Within transformations of Eastern and Southeastern societies since 1989/1990 minority groups fight for recognition. In so doing, visual representations as films and photographs play a crucial role. The panel aims at analyzing these visual representations and its related practices of recognition.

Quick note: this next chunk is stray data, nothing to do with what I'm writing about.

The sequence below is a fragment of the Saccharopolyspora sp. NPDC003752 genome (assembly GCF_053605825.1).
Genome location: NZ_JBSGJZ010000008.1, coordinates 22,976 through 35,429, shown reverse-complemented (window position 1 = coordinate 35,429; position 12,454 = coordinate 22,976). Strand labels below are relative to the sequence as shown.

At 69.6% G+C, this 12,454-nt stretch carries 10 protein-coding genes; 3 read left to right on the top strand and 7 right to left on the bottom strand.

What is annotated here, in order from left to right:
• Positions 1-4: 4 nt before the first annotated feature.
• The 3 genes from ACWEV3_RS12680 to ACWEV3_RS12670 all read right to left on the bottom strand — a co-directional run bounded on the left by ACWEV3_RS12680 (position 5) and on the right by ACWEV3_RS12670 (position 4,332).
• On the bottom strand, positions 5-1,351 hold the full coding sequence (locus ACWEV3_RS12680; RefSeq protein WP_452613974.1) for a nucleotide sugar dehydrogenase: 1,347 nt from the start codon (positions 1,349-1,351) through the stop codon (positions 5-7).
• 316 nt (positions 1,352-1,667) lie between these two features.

Since 1989/90 Eastern and Southeastern European societies undergo conflictual transformations, which are orchestrated by a politics of history aiming at the re-construction of national identities. It is within this framework that minority groups seek to gain recognition, social justice, and societal participation. As it turned out, visual representations, above all films and photographs, play a crucial role in these struggles for recognition, while they show the cultural heritage and the contribution of minorities to national pasts and presents. For example, a growing number of films point at Romania's part in the execution of Jews and Roma during World War II. Such films - initially made in order to archive testimonies of Holocaust survivors - became a strong weapon: They not only make visible that Jews and Roma have long been a part of society, but further they reshape common stereotypes about those groups. We invite scholars, photographers and filmmakers likewise to discuss against the backdrop of their own case studies the following aspects: - Which images are produced in order to make visible (social, ethnic, sexual etc.) minorities? Which (counter-) narratives are told, which are (still) silenced? Which utopias are offered? - Which groups and persons are involved in these struggles and how do they proceed? Which role do transnational entanglements and exchanges play? - How are these processes framed by changes in media industries and technologies? - How to approach, analyze, and conceptualize visual representations and its related practices? How to engage theory and practice in these conflicts?